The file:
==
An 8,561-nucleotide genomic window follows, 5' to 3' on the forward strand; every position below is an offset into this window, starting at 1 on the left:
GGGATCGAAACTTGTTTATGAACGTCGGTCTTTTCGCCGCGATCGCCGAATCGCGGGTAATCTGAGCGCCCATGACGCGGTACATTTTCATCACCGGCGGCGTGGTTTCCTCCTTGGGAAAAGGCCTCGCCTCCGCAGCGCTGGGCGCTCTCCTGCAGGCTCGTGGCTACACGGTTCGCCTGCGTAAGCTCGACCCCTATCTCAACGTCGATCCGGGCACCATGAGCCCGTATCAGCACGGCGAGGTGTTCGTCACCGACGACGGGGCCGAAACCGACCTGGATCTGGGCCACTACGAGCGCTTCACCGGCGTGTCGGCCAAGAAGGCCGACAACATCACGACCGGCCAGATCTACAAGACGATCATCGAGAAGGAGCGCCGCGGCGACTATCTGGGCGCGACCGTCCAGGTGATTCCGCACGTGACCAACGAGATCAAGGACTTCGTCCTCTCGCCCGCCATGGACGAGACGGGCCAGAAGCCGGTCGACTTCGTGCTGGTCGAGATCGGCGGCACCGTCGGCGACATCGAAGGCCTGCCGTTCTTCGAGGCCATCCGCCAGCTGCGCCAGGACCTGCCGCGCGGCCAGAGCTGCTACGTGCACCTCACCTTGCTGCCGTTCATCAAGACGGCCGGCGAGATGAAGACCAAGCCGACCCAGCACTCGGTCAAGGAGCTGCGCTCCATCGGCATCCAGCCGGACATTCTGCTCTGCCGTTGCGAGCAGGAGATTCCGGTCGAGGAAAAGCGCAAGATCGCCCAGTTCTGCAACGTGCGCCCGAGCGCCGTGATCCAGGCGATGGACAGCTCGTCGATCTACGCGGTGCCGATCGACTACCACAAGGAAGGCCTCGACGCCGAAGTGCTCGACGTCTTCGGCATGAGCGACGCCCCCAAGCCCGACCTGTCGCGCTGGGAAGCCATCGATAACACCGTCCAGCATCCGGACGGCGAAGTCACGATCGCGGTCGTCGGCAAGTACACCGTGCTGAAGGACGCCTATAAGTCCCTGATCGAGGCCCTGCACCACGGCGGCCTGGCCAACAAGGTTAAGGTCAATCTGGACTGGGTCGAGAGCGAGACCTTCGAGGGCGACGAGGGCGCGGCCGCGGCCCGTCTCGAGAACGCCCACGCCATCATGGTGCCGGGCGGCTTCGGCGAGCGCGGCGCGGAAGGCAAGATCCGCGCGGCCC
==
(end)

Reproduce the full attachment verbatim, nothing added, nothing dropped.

An 8,561-nucleotide genomic window follows, 5' to 3' on the forward strand; every position below is an offset into this window, starting at 1 on the left:
GGGATCGAAACTTGTTTATGAACGTCGGTCTTTTCGCCGCGATCGCCGAATCGCGGGTAATCTGAGCGCCCATGACGCGGTACATTTTCATCACCGGCGGCGTGGTTTCCTCCTTGGGAAAAGGCCTCGCCTCCGCAGCGCTGGGCGCTCTCCTGCAGGCTCGTGGCTACACGGTTCGCCTGCGTAAGCTCGACCCCTATCTCAACGTCGATCCGGGCACCATGAGCCCGTATCAGCACGGCGAGGTGTTCGTCACCGACGACGGGGCCGAAACCGACCTGGATCTGGGCCACTACGAGCGCTTCACCGGCGTGTCGGCCAAGAAGGCCGACAACATCACGACCGGCCAGATCTACAAGACGATCATCGAGAAGGAGCGCCGCGGCGACTATCTGGGCGCGACCGTCCAGGTGATTCCGCACGTGACCAACGAGATCAAGGACTTCGTCCTCTCGCCCGCCATGGACGAGACGGGCCAGAAGCCGGTCGACTTCGTGCTGGTCGAGATCGGCGGCACCGTCGGCGACATCGAAGGCCTGCCGTTCTTCGAGGCCATCCGCCAGCTGCGCCAGGACCTGCCGCGCGGCCAGAGCTGCTACGTGCACCTCACCTTGCTGCCGTTCATCAAGACGGCCGGCGAGATGAAGACCAAGCCGACCCAGCACTCGGTCAAGGAGCTGCGCTCCATCGGCATCCAGCCGGACATTCTGCTCTGCCGTTGCGAGCAGGAGATTCCGGTCGAGGAAAAGCGCAAGATCGCCCAGTTCTGCAACGTGCGCCCGAGCGCCGTGATCCAGGCGATGGACAGCTCGTCGATCTACGCGGTGCCGATCGACTACCACAAGGAAGGCCTCGACGCCGAAGTGCTCGACGTCTTCGGCATGAGCGACGCCCCCAAGCCCGACCTGTCGCGCTGGGAAGCCATCGATAACACCGTCCAGCATCCGGACGGCGAAGTCACGATCGCGGTCGTCGGCAAGTACACCGTGCTGAAGGACGCCTATAAGTCCCTGATCGAGGCCCTGCACCACGGCGGCCTGGCCAACAAGGTTAAGGTCAATCTGGACTGGGTCGAGAGCGAGACCTTCGAGGGCGACGAGGGCGCGGCCGCGGCCCGTCTCGAGAACGCCCACGCCATCATGGTGCCGGGCGGCTTCGGCGAGCGCGGCGCGGAAGGCAAGATCCGCGCGGCCC